August 31, 2011

Christian Aid claims tax deal will harm poor countries

by Jan Harris

Christian Aid has called a tax deal between the UK and Switzerland ‘a disgrace’ because of its potential impact on developing countries.

The deal will see the Swiss government taxing the funds in UK taxpayers’ Swiss bank accounts and handing the tax over to the UK treasury.

While this could generate around £5 billion a year for Britain, the identity of tax-evaders will remain hidden unless the account holder agrees to come clean.

Christian Aid warns that this amounts to collusion with criminality and significantly reduces the chance of developing countries recouping the taxes owed to them by people with bank accounts in so-called ‘tax havens’.

Although UK holders of Swiss bank account holders who chose to keep their identity secret will have to pay back-tax on their funds, those who do decide to reveal their identity to UK authorities will be exempt from the back-tax.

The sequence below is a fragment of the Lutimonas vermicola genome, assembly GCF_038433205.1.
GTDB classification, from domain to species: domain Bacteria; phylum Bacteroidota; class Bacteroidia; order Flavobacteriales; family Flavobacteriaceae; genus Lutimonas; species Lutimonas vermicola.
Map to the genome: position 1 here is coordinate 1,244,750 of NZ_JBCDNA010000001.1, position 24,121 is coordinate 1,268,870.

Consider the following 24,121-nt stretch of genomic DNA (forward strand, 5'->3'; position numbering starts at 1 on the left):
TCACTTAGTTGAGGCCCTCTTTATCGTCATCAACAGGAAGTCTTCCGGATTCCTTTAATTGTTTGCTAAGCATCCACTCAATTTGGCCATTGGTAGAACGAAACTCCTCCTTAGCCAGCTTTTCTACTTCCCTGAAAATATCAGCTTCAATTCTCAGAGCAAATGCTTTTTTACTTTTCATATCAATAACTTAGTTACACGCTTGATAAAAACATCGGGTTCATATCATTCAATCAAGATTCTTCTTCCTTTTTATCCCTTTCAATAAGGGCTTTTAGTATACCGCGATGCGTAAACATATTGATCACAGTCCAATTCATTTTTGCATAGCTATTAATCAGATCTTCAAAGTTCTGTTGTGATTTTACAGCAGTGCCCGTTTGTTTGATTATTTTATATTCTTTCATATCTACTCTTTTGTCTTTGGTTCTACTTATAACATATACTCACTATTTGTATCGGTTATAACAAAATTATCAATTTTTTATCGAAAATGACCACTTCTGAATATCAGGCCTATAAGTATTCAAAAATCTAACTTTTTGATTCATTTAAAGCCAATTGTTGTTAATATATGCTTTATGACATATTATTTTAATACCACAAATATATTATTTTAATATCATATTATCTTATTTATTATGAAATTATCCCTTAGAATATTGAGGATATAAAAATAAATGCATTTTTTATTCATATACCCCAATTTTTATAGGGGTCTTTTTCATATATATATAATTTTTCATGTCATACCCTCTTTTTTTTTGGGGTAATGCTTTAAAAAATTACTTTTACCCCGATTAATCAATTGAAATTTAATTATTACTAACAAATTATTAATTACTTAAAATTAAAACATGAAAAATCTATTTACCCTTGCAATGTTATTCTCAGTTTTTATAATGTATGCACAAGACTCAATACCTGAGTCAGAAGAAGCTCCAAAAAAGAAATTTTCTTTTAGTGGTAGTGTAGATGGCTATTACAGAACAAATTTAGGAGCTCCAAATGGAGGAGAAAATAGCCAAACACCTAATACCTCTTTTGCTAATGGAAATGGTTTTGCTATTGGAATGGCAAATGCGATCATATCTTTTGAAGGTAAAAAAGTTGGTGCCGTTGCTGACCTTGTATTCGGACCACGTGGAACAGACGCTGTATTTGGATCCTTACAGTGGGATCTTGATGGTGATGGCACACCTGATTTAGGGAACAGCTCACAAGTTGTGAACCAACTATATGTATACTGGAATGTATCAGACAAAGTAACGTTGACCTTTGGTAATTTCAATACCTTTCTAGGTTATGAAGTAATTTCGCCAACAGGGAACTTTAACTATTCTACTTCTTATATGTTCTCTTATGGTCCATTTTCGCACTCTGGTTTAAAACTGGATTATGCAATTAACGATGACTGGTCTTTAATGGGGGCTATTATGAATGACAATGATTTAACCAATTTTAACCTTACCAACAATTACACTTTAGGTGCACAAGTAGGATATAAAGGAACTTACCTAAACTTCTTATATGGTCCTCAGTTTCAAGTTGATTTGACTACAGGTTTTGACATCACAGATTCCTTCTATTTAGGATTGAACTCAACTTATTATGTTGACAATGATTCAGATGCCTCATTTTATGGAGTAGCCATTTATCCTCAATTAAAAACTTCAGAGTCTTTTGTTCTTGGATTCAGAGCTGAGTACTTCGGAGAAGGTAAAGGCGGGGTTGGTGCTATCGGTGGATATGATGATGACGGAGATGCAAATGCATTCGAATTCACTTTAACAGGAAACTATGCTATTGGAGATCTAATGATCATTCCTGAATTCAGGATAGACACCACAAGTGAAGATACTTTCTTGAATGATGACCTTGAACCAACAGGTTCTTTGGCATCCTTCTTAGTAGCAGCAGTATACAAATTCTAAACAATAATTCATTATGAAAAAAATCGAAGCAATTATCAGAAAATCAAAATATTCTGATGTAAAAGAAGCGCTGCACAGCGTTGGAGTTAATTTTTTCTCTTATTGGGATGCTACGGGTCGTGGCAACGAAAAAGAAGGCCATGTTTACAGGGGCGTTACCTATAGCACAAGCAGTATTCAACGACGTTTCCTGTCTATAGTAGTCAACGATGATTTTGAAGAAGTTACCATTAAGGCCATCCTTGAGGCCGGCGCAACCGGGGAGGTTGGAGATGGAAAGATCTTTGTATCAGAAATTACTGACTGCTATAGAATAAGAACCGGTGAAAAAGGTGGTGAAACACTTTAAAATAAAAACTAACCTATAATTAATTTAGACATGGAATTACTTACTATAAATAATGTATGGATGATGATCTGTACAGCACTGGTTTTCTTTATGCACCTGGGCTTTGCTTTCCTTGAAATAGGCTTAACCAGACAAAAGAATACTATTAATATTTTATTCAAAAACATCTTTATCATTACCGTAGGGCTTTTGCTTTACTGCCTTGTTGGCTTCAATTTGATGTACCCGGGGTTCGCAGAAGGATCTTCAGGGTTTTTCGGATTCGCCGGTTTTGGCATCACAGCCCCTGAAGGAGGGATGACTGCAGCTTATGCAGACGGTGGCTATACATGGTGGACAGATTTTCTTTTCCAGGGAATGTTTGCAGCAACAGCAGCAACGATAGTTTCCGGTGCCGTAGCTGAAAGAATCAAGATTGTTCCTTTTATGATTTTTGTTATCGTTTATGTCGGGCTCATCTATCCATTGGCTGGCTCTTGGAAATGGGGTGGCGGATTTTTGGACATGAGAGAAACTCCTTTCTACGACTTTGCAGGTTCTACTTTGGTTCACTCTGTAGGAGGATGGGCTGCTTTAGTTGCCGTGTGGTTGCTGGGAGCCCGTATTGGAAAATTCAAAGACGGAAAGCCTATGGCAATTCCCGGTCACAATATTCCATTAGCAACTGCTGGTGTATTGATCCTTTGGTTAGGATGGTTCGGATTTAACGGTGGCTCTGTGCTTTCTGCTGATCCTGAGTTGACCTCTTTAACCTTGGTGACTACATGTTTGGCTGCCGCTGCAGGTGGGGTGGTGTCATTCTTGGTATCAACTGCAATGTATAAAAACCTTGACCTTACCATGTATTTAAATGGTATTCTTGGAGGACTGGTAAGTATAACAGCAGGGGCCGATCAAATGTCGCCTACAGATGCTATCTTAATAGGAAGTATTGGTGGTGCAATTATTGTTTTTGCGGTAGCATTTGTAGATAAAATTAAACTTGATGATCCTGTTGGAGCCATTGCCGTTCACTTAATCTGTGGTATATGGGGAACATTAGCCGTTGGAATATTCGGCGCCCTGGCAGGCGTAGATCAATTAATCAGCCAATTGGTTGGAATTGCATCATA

Christian Aid estimates that tax-evasion costs poor countries around $160 billion a year, money which they could use to provide health, education and other services.

The charity wants the issue to be raised at the G20 November summit, with a view to ending tax secrecy in countries such as Switzerland.

On the other hand, the UK government believes the agreement is a landmark deal.

It gives UK authorities the right to ask Switzerland for the banking details of 500 UK citizens annually, if it is believed that further investigation is needed.

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